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What is Muscular Dystrophy?

By Garry Crystal
Updated May 17, 2024
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Muscular dystrophy is an inherited condition that affects the body’s muscles. There are 20 different type of this condition, and they all result in a progressive deterioration of the muscles, leading to weakness and disability. The most common type of muscular dystrophy is called Duchenne’s dystrophy. Other common types include Myotic dystrophy, Limb-girdle dystrophy and Facio-scapulo-humeral dystrophy.

The age at which dystrophy appears depends on the type of muscular dystrophy. This condition can strike any time from birth to around 40 years of age. It is a genetic condition, meaning it is inherited through abnormal genes from one's parents. Duchenne’s dystrophy only occurs in males, but it may be passed on by a mother who is a carrier of the abnormal gene. With Myotic dystrophy, there is a chance that half of a couple's children will be affected.

The main symptom of muscular dystrophy is a gradual weakening of the muscles. The muscles deteriorate to such an extent that immobility eventually occurs. This condition affects the muscles in the body and, in some cases, the facial muscles. The deterioration time scale is usually very slow, but in some cases, it is severe enough to shorten life expectancy.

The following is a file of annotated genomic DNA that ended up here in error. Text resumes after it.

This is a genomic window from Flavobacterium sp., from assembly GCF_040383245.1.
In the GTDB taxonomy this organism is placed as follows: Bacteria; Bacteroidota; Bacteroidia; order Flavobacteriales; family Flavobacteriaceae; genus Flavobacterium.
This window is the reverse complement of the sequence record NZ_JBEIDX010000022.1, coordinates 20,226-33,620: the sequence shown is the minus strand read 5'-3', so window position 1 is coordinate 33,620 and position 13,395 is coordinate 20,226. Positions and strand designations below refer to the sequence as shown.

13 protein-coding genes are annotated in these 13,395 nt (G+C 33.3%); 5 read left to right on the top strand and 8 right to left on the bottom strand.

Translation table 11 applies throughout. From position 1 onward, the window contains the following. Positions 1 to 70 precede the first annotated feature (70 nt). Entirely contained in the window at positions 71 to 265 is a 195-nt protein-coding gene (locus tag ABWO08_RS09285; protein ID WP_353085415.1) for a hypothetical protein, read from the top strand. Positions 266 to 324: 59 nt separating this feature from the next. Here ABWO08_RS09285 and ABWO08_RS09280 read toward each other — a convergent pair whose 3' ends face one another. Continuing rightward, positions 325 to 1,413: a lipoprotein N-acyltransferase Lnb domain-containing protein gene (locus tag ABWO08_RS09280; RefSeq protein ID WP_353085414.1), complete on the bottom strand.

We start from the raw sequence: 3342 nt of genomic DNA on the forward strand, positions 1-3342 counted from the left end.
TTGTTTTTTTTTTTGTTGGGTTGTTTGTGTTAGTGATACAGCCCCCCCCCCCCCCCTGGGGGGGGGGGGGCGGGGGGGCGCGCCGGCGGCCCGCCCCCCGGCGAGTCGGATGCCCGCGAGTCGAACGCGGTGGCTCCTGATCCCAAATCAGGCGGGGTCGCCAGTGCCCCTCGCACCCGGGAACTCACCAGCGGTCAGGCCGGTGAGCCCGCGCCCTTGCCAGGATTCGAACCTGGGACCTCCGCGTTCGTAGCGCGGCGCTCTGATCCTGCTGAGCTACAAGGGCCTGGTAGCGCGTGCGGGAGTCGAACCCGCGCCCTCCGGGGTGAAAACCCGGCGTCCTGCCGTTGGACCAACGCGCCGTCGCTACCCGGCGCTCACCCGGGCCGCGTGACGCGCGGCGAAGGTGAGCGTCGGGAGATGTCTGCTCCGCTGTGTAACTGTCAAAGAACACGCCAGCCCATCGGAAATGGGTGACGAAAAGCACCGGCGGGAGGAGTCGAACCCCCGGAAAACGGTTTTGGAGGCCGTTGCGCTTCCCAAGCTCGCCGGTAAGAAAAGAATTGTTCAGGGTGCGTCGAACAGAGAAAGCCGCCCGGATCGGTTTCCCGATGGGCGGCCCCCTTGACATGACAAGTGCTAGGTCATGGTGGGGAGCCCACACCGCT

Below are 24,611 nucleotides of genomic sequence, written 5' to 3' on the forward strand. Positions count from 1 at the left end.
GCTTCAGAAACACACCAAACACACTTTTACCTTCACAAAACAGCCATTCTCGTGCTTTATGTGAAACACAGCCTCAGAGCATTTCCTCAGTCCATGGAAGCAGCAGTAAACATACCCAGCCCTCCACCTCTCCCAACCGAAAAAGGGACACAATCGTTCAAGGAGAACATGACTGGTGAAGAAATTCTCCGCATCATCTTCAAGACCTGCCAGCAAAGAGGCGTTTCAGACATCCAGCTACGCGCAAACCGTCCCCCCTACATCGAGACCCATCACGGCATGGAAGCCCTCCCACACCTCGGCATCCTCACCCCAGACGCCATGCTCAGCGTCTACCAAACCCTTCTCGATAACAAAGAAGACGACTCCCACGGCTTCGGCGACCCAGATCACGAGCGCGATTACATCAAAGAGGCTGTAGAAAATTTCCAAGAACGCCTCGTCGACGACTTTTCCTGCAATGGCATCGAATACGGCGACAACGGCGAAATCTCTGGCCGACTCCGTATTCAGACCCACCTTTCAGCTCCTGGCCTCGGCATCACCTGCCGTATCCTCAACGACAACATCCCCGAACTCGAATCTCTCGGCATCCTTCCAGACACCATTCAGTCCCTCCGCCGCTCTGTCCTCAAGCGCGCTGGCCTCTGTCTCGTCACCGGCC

Diagnosis usually happens after muscle weakness has appeared. Blood tests are necessary to identify the abnormal gene and identify how much muscle deterioration has occurred. Ultrasound tests are also conducted, along with electrocardiogram tests. These test for damage to the heart and heart irregularities. Tests for electrical muscle activity are also common.

There are a few major complications that can occur due to muscular dystrophy. These can include severe infection in the chest that may lead to breathing difficulties. There may also be the chance of curvature of the spine due to the weakening of the muscles. The heart muscle may also become weak.

There is no cure or treatment for muscular dystrophy. Physiotherapy can help prevent any deformity in later stages of the disease. People who carry the abnormal gene should seek the advice of a doctor if they are considering having children. Tests can identify any abnormalities in the early stages of pregnancy and can show whether the gene is present in the unborn child.

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Discussion Comments
By anon260076 — On Apr 09, 2012

My mother had this disease and then strangely, I got it.

By anon191257 — On Jun 28, 2011

Just had a 20 month baby girl pass away with this. She never got to walk, crawl or anything that other babies do. So sad.

By anon125178 — On Nov 08, 2010

I'm so sorry for your loss! God bless you.

By anon78796 — On Apr 20, 2010

I lost my brother to this terrible disease -- he had the Myotic strain He was only 45 years old and he will be sadly missed. I hope we can find a cure for this horrible disease.

I did not realize that his heart would be this affected. The doctors never really told us he would die from cardiac arrest. I thought my brother would progress from still being able to walk to being confined to a wheelchair. but he had a massive heart attack as i was their with him and tried to revive him, but i couldn't.

It is the hardest thing i will ever have to do in my life.

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